Biden Administration Announces Plan to Ramp Up Vaccine Manufacturing

By Nick Ciolino
Nick Ciolino
Nick Ciolino
Nick Ciolino covers the White House.
November 17, 2021 Updated: November 18, 2021

The Biden administration announced plans to spend billions of dollars to ramp up United States vaccine production.

Officials said on Nov. 17 that the Department of Health and Human Services (HHS) will reach out to mRNA vaccine manufacturers to identify opportunities to scale up production with the goal of increasing capacity to a billion doses per year starting in the second half of 2022.

Officials say this will help the U.S. distribute vaccines globally to deal with the current outbreak of the Chinese Communist Party (CCP) virus that causes the disease COVID-19 and help prepare for future pandemics.

White House coronavirus response coordinator Jeff Zients said on Nov. 17 that the plan will help the country produce vaccines within six to nine months of identifying a future pathogen.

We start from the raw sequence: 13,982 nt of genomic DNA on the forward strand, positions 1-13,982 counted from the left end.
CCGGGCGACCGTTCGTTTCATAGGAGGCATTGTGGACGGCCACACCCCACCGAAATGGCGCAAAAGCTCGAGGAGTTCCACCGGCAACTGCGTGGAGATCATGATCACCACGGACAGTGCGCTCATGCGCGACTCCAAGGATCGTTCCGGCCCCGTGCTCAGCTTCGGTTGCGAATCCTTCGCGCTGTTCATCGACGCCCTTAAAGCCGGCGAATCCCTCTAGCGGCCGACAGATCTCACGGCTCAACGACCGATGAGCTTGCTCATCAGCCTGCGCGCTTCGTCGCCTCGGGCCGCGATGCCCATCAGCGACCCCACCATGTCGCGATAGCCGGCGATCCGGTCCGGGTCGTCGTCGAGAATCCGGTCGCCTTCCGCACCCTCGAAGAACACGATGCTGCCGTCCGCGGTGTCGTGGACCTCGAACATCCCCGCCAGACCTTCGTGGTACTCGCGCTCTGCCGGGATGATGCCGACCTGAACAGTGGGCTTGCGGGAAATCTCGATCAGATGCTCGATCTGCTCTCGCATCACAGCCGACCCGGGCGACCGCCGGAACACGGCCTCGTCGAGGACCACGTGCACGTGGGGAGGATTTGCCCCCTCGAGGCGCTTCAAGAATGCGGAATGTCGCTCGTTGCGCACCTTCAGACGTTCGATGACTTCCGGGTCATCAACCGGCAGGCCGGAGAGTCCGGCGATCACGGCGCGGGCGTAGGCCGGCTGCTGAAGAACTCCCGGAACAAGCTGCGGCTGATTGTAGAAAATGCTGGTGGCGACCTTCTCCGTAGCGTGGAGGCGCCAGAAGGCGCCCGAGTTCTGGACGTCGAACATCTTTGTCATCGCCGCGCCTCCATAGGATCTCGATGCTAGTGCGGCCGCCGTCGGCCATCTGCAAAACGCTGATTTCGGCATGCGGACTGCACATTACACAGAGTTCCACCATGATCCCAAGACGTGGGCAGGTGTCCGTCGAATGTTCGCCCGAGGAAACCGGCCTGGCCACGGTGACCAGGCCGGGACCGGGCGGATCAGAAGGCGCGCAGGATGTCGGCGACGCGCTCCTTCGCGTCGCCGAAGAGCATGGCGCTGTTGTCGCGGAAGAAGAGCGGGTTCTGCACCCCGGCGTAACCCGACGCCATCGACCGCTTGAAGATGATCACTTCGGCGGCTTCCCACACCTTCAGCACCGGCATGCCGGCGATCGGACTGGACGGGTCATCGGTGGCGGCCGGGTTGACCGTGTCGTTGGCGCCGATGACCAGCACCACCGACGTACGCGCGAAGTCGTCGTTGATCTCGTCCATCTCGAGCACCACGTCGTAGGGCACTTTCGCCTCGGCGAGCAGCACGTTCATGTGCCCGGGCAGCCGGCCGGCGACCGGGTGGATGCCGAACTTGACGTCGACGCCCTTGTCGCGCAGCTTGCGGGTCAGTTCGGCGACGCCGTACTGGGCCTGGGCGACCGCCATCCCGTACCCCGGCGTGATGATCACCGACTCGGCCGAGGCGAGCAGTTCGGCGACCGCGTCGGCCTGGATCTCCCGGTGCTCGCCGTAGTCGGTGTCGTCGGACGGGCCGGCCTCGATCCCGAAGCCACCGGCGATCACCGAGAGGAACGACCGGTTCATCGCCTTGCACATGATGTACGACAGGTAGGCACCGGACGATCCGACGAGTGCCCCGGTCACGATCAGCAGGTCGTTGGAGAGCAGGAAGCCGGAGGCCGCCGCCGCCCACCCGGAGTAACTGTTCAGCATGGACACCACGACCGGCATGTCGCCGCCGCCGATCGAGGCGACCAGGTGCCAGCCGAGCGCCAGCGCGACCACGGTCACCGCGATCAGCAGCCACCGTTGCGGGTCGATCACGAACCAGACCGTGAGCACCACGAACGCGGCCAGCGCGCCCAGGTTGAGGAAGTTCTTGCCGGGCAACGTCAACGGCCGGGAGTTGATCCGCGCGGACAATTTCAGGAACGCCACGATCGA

“[The program] would combine the expertise of the U.S. government in basic scientific research with the robust ability of pharmaceutical companies to manufacture MRNA vaccines,” said Zients.

The project will be funded using part of the $1.9 trillion American Rescue Plan signed in March, 2021.

Zients said the administration hopes pharmaceutical companies will “step up and act quickly” to take the government up on its plan.

Pfizer is the only company currently producing fully FDA-approved mRNA vaccines for COVID-19.

The administration continues to say vaccines are the best way to accelerate the country out of the pandemic.

The United States has committed to distribute 1.2 billion doses free to countries around the world “with no strings attached.”

Zients said it has so far sent out 250 million doses to 110 countries—more than all other countries in the world combined.

He called this effort “a remarkable achievement.”

The World Health Organization has estimated that 11 billion doses are needed to immunize the globe against the CCP virus.

Domestically, 80 percent of Americans 12 years and older have received at least one shot of vaccine and 10 percent of all kids aged 5-to-11 have had their first shot—only 10 days after that part of the population was approved for vaccination—according to the White House.

Nick Ciolino
Nick Ciolino covers the White House.